Title: The Redbreast
Author: Jo Nesbø
I am back with a second book review of Jo Nesbø’s Detective Harry Hole but this time it coincided with the Norway attacks that BBC called, “the worst peacetime massacre in the country’s modern history.” It felt almost weirdly surreal that as I was slowly unraveling the story plot, what was fictional became larger than life and essentially reflected reality.
The Redbreast is written by Norwegian writer Nesbø featuring the fictional Detective Harry Hole from the Crime Squad who is every bit an atypical law enforcer – heavy smoker, alcoholic and spotting a disheveled appearance – essentially, a loose cannon in the police force. This book is a prequel to The Devil’s Star, which I have previously did a review on, so if you are interested, click here to read it.
The main story plot is about how Hole attempts to stop a former World War II veteran who is bent on destruction. Concurrently, it was interspersed with other sub-plots, involving the death of Ellen, his best friend and colleague at work, a wartime love story and Hole’s romantic involvement, that all came together in the end. The sense of suspense was cleverly crafted and built up throughout the story, transporting readers behind and ahead of time and space whilst piecing together the bits and bobs onto a coherent timeline.
Yet the terribly creepy part would be the similarities shared on and off paper. Anti-immigrant sentiments, racist skinheads and neo-Nazi fanatical already sound like a perfect concoction for a complex story and has shown to also have convoluted implications in the aftermath of the massacre.
“They let the enemy build mosques in our midst, let them rob our old folk and mingle blood with our women,” said Sverre Olsen, a shaven-headed man with swastikas on his left forearm and his neo-Nazi party emblem on the right. “It is no more than our duty as Norwegians to protect our race and to eliminate those who fail us.”
Olsen is a fictional character in the book, a self-proclaimed racist charged in court for attacking a Vietnamese immigrant.
Contrast this with Anders Behring Breivik, the gunman who after planting a bomb in Oslo city centre, went on a shooting rampage on an island killing 68 people. He was driven by his aim to wage a war against the islamicization of Europe.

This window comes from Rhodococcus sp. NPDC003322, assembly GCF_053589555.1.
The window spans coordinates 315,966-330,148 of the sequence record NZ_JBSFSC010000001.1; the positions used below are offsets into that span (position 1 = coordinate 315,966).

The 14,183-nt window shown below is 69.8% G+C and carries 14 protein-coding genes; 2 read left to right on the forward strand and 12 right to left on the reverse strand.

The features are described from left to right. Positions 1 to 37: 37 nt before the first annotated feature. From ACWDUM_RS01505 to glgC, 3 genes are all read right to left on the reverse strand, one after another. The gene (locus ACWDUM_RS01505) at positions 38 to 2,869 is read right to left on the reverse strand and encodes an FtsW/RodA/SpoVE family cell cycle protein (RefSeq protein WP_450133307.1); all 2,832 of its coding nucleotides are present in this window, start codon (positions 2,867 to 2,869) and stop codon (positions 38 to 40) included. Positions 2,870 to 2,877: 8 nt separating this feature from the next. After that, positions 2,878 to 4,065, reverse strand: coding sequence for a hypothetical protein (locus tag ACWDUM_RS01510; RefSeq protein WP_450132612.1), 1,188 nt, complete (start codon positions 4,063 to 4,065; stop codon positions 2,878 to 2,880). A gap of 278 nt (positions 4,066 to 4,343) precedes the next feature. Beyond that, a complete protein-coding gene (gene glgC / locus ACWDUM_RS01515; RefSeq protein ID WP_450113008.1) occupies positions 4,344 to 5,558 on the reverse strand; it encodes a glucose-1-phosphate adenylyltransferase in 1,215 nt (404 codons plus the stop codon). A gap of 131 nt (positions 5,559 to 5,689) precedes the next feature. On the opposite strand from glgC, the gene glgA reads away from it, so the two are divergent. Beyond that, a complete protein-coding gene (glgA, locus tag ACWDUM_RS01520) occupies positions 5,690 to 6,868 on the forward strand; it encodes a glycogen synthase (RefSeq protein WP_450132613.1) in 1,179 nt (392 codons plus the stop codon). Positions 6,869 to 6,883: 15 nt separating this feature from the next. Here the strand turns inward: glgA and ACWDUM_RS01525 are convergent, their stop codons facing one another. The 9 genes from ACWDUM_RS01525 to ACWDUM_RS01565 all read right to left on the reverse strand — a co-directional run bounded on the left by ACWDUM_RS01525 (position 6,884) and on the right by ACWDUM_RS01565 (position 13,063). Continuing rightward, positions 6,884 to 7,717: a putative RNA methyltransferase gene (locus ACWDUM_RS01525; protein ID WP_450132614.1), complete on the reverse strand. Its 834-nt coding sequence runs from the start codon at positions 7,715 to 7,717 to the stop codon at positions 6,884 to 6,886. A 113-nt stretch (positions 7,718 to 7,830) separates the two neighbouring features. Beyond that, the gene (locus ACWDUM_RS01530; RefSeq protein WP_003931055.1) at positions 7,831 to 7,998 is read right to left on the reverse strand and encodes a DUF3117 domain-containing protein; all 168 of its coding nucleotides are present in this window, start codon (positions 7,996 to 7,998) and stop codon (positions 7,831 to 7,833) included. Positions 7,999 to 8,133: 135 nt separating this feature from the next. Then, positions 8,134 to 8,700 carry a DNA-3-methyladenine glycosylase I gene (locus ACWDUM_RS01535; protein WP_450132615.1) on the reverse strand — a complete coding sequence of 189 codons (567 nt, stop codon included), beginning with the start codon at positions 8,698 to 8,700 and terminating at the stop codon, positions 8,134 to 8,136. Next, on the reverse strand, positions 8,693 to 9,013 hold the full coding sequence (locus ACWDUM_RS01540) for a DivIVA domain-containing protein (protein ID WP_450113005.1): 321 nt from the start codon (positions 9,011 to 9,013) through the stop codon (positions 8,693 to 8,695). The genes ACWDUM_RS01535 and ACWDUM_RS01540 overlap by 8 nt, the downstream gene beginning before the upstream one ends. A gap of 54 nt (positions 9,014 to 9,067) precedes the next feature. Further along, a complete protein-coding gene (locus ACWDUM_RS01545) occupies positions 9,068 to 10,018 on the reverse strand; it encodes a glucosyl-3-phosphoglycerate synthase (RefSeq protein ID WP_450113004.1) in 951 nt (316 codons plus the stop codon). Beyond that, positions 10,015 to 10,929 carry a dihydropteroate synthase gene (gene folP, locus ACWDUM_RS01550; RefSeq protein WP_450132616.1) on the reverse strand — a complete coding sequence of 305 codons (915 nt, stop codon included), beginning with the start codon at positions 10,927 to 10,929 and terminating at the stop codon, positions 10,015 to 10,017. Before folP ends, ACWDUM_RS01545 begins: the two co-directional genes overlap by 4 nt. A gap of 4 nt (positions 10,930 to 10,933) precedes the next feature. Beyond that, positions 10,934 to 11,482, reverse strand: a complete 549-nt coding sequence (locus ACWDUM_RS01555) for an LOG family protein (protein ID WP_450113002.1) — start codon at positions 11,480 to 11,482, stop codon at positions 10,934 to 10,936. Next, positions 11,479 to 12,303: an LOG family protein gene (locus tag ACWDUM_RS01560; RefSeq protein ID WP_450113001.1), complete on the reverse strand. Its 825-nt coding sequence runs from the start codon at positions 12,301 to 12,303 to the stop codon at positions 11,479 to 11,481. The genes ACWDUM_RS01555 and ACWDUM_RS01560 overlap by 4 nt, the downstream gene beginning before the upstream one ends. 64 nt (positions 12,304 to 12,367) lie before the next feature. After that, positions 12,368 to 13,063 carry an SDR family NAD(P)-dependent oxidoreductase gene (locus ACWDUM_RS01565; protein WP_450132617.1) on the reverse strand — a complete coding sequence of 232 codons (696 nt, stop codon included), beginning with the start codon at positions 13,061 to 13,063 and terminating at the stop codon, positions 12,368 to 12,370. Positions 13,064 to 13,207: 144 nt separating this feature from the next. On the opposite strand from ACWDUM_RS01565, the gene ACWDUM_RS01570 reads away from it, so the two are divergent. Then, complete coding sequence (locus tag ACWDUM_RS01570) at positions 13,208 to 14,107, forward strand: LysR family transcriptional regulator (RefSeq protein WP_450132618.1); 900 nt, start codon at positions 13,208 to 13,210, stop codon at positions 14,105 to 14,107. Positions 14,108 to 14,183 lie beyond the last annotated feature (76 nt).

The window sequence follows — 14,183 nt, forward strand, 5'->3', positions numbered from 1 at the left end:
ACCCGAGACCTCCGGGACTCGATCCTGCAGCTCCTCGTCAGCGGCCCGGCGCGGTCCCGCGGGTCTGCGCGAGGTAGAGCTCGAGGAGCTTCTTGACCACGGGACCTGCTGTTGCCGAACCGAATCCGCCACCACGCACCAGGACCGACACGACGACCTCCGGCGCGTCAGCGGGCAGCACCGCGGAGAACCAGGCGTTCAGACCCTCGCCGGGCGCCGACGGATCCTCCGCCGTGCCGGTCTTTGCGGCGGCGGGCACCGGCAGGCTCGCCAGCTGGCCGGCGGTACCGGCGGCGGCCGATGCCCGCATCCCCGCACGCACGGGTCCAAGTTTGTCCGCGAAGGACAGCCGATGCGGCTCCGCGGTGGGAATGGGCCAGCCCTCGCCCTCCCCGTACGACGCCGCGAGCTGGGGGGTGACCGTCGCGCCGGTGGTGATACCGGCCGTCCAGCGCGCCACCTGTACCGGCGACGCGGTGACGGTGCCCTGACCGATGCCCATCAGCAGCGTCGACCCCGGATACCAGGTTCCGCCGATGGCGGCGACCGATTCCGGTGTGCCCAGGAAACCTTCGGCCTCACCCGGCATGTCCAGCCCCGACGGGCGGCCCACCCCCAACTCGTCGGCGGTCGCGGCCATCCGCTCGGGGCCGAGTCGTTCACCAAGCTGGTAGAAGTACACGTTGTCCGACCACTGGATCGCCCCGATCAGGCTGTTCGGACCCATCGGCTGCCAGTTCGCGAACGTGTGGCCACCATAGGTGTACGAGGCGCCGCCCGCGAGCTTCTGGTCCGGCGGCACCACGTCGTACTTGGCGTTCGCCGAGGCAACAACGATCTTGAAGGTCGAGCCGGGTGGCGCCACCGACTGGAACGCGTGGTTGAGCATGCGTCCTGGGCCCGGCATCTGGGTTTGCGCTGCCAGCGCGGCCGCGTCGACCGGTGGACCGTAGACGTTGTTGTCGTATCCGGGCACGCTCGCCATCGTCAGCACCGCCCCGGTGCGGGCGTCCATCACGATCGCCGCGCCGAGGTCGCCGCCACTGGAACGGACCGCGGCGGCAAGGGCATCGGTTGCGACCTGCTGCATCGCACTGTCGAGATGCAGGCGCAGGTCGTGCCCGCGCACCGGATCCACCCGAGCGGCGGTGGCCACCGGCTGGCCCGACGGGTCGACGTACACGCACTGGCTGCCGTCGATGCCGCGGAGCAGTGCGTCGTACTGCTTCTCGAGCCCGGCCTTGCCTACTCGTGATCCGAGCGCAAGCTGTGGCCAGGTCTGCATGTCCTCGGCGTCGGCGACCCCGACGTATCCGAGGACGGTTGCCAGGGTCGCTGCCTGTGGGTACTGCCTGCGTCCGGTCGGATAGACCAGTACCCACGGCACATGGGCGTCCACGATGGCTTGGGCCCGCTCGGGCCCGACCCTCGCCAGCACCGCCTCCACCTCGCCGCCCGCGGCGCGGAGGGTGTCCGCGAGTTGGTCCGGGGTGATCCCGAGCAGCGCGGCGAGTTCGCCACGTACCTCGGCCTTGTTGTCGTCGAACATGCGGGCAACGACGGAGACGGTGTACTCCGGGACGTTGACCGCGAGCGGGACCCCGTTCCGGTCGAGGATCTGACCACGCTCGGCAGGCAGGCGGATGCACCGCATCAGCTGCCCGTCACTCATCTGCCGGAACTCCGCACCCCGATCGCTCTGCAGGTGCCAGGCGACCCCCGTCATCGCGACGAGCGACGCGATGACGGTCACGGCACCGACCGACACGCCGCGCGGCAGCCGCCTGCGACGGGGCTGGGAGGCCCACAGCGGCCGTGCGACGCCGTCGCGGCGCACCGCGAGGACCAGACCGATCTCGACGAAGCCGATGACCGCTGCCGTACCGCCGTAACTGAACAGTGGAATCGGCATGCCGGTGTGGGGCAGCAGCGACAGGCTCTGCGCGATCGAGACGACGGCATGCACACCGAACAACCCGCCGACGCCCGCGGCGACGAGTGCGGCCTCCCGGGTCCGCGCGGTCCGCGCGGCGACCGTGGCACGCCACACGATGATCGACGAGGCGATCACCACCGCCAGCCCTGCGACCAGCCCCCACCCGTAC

“If they [the cultural Marxists], against all odds, gave up on multiculturalism tomorrow, if they stopped all Muslim immigration and started the deportation of all Muslims, I would forgive them for their past crimes. If they refuse to surrender until 2020, there will be no turning back.”
These statements literally sent a cold shiver down my spine, especially when I grew up in a country that promulgates multiculturalism in diversity (versus assimilation immigrant policies). As such, Singapore’s social fabric is constructed in a very different manner from those in Norway, the latter that up till the 70s still made up of people who were culturally and ethnically homogeneous people. In Nesbo’s words, “the Norwegian self-image before 22 July 2011 was that of a virgin – nature untouched by human hands, a nation unsullied by the ills of society.”
But we could still take a leaf out of the Norwegian tragedy. Singapore has in recent years been struggling with immigration problems and a growing resentment against these incoming new citizens, even featuring as a hot political issue during the May election this year. With about 35% of our population made up of non-residents and permanent residents, it is perhaps time to reflect and think about our own immigrant policies.
As a final note, The Redbreast is not only an intellectually interesting mystery/thriller read, but also voices out the deep social problems in Norway and various Scandinavian countries. Hence, you can easily treat this book as purely fictional or a critical social commentary to help you look deeper and harder about your society, your friends and your neighbors-next-door.